Tiffany Lerman Launches Laki Naturals As An Ode To Hawaii And Her Mother Jackie Collins
Tiffany Lerman’s break from the beauty industry is over.
Since selling children’s bath and body products company Tiny Tillia to Avon in 2010 and departing three years later, the serial entrepreneur has stuck to accessories from her beachy bag brand Pattern, but Lerman is jumping back into the segment she previously thrived in. She’s introduced Laki Naturals, a line priced from $12 to $29 with six scrubs, six bath fizzies and four aromatherapy mists bursting with Hawaiian ingredients such as gardenia, plumeria, mango, guava, kukui nut, coconut and volcanic clay.
“The idea of Laki Naturals is to give you a piece of the island lifestyle to take home with you no matter where you are,” says Lerman. “You don’t have to be in Hawaii to experience it, and you can do so knowing you are using a product that’s healthy for you. It’s non-GMO, vegan, and has no petrochemicals, parabens, phthalates, sodium laurel sulfate or artificial dyes.”
Hawaii is gaining prominence in indie beauty as brands like Lau Botanicals, Leahlani Skincare, Honoa Hawaiian Skincare, Aim HI and Ola Tropical Apothecary turn to its resources for skincare solutions. Lerman isn’t surprised it’s increasingly in the beauty spotlight. She’s felt a special connection to Hawaii dating back to her first trip there at the age of 12 with her parents Jackie Collins and Oscar Lerman.
“I’m surprised it hasn’t had more of a moment before. It’s really got so much to offer,” she says. “Nothing rivals a Hawaiian sunset, a Hawaiian walk on the beach or a swim in the ocean in Hawaii. I’ve traveled quite a bit, and I’ve never seen any place so stunning. I think people fall in love with it when they visit.”
Laki Naturals’ name includes the Hawaiian word for lucky to underscore Lerman’s good fortune in being able to harness the state’s bounty. The name also honors her mother by alluding to the bestselling novelist’s well-known character Lucky Santangelo, the daughter of a gangster Lerman describes as Collins’ alter ego. “I had to get her into the business somehow,” she says. “I know she’s proud of me and looking down at me going, ‘You can do this.'”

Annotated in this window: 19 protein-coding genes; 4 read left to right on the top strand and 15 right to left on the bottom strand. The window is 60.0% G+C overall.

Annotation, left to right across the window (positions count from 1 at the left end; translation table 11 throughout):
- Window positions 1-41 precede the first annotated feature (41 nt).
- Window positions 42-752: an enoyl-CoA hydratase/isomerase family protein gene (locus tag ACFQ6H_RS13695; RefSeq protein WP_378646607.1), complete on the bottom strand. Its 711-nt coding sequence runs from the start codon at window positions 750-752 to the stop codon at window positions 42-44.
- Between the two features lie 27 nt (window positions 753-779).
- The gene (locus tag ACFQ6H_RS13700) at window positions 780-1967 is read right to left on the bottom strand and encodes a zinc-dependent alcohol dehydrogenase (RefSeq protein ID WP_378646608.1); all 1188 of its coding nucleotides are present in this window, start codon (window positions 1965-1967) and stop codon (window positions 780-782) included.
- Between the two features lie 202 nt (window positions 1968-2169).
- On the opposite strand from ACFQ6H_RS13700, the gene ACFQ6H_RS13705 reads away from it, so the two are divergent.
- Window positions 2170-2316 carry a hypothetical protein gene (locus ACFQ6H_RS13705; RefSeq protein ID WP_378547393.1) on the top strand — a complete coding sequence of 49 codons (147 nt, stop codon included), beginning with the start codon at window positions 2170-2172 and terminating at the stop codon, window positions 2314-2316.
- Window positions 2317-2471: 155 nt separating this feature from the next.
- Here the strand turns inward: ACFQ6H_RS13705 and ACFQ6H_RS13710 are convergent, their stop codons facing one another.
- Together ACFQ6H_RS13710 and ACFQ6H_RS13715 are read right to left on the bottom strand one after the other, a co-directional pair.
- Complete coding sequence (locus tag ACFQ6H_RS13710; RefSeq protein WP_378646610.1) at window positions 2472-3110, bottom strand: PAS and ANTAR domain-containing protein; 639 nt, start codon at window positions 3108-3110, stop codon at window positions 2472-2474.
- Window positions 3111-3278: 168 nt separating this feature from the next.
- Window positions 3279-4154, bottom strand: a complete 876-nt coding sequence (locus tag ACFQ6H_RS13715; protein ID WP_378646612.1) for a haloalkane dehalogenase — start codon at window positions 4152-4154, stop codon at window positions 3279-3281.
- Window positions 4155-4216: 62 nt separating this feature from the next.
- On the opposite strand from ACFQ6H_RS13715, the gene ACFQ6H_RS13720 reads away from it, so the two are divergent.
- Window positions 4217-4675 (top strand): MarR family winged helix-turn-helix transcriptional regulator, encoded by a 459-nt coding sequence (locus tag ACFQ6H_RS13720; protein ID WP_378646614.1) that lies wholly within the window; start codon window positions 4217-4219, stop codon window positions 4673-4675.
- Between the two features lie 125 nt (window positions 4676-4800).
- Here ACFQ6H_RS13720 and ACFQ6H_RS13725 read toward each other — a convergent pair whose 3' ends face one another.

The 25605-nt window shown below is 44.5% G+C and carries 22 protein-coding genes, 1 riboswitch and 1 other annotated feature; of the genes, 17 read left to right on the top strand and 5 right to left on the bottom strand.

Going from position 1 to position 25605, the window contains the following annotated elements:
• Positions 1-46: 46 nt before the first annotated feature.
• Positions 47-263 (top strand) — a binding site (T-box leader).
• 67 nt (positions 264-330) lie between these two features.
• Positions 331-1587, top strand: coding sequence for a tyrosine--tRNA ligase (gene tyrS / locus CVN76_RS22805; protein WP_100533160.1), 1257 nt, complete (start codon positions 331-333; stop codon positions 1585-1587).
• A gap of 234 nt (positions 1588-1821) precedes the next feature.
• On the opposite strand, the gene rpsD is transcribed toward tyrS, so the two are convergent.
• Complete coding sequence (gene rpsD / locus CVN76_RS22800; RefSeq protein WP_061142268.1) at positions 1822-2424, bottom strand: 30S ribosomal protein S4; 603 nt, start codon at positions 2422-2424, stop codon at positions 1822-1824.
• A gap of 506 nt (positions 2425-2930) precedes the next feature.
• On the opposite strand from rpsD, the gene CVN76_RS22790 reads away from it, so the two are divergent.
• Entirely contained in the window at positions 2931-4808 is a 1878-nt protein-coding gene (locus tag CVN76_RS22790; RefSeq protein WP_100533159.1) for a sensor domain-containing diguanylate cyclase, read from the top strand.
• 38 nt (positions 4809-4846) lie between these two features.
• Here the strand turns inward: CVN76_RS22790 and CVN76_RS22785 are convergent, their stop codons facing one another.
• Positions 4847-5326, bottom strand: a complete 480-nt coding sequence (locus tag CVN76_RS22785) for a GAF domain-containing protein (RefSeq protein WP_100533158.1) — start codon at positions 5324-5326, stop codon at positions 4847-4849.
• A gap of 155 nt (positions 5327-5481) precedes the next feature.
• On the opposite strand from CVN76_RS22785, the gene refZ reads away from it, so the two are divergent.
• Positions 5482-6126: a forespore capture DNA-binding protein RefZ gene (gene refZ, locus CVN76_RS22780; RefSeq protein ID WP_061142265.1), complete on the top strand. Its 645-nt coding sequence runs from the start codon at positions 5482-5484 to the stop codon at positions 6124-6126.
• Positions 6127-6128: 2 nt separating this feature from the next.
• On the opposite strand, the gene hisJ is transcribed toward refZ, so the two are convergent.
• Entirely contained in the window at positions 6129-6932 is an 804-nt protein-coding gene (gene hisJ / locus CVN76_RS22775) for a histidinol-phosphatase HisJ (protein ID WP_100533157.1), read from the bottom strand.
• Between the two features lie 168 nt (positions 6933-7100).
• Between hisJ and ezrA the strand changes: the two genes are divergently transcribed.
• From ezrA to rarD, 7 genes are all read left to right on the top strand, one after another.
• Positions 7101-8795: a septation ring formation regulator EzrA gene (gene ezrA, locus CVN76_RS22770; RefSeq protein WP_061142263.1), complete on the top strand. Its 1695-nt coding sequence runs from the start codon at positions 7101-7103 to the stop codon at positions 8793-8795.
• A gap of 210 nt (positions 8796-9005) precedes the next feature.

Lerman poured $20,000 into developing Laki Naturals, which is produced without preservatives in Hawaii. The products have shelf lives of three to six months. The goal is to get the freshest formulas in the hands of customers. “Consumers are becoming much more conscious about what they are putting on their bodies, and I think that they realize that, if it’s a cleaner product, they are going to have less time to use it,” says Lerman.
The scrubs have the potential to be bestsellers. They incorporate sugar and sea salt from Hawaii. A standout scrub is Laki Naturals’ Hawaiian POG Passion Orange Guava Refreshing Hand Scrub that refers to a popular beverage in the archipelago. “Many people feel that, when they use a scrub, it depletes their bodies, and they have to moisturize afterward,” says Lerman. “Our scrubs are full of nutrient-rich oils, so they are very moisturizing. You don’t have to put on any moisturizer after using them.”
Packaging is of particular interest to Lerman, a fan of vibrant prints, and former student of fine art at UCLA and textile design at FIDM. Laki Naturals’ exteriors showcase photographs she snapped on vacations in Hawaii. The scrub pouches feature palm trees, and one of the trees is see-through to allow customers to peek inside at the contents. “If you look at the lavender scrub, you can see there are lavender buds in there,” says Lerman. “People will know what what they are buying before they take it home.”
Lerman’s objective for Laki Naturals’ initial year on the market is to establish strong relationships with retailers. She envisions the brand selling at high-end stores, and singles out Anthropologie and Nordstrom as on her distribution wish list. Lerman notes there are opportunities for Laki Naturals to tap spas and hotels where Pattern has been successful. The accessories brand has entered Hilton, Marriott and Ritz Carlton properties.
A key learning from her earlier entrepreneurial endeavors is not to over-order inventory at the outset. Lerman estimates a few hundred units is plenty to start. “Right now, I’m going to make it when I obtain a PO because I want it to be as fresh as possible,” she says. “I think my retailers will appreciate the fact that it hasn’t been sitting in a warehouse.”
As Lerman embarks on Laki Naturals, she’s balancing her efforts to build the brand with spearheading Pattern, and protecting and enhancing her mother’s legacy. Collins died of breast cancer in 2015. “Everybody thinks I grew up in Hollywood with multiple nannies and drivers, but my mother had a very successful career, and she picked us up from school everyday and made dinner every night. I do the same,” says Lerman, a mother of two. “She always said, ‘You have to do what you love.’ That’s what I’m doing. I do what I love, so I enjoy it. It’s not a chore to work.”